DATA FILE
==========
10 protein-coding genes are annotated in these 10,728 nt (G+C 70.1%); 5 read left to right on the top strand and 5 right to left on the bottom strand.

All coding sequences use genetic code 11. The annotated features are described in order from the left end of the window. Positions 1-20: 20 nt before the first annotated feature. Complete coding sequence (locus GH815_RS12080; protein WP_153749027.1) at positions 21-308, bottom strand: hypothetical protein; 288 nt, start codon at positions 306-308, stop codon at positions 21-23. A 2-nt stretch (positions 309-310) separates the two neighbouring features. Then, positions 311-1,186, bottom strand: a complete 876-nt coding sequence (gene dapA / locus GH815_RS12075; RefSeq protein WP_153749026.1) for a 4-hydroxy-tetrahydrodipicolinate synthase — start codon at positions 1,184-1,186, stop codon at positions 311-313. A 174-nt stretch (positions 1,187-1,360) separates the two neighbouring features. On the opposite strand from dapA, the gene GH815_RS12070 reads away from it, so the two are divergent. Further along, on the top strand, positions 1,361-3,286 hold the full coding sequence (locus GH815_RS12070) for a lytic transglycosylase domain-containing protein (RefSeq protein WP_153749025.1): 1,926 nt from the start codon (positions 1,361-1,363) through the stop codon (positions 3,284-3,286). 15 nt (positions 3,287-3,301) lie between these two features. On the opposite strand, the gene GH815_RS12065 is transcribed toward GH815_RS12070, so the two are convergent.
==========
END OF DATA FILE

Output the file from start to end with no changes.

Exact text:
10 protein-coding genes are annotated in these 10,728 nt (G+C 70.1%); 5 read left to right on the top strand and 5 right to left on the bottom strand.

All coding sequences use genetic code 11. The annotated features are described in order from the left end of the window. Positions 1-20: 20 nt before the first annotated feature. Complete coding sequence (locus GH815_RS12080; protein WP_153749027.1) at positions 21-308, bottom strand: hypothetical protein; 288 nt, start codon at positions 306-308, stop codon at positions 21-23. A 2-nt stretch (positions 309-310) separates the two neighbouring features. Then, positions 311-1,186, bottom strand: a complete 876-nt coding sequence (gene dapA / locus GH815_RS12075; RefSeq protein WP_153749026.1) for a 4-hydroxy-tetrahydrodipicolinate synthase — start codon at positions 1,184-1,186, stop codon at positions 311-313. A 174-nt stretch (positions 1,187-1,360) separates the two neighbouring features. On the opposite strand from dapA, the gene GH815_RS12070 reads away from it, so the two are divergent. Further along, on the top strand, positions 1,361-3,286 hold the full coding sequence (locus GH815_RS12070) for a lytic transglycosylase domain-containing protein (RefSeq protein WP_153749025.1): 1,926 nt from the start codon (positions 1,361-1,363) through the stop codon (positions 3,284-3,286). 15 nt (positions 3,287-3,301) lie between these two features. On the opposite strand, the gene GH815_RS12065 is transcribed toward GH815_RS12070, so the two are convergent.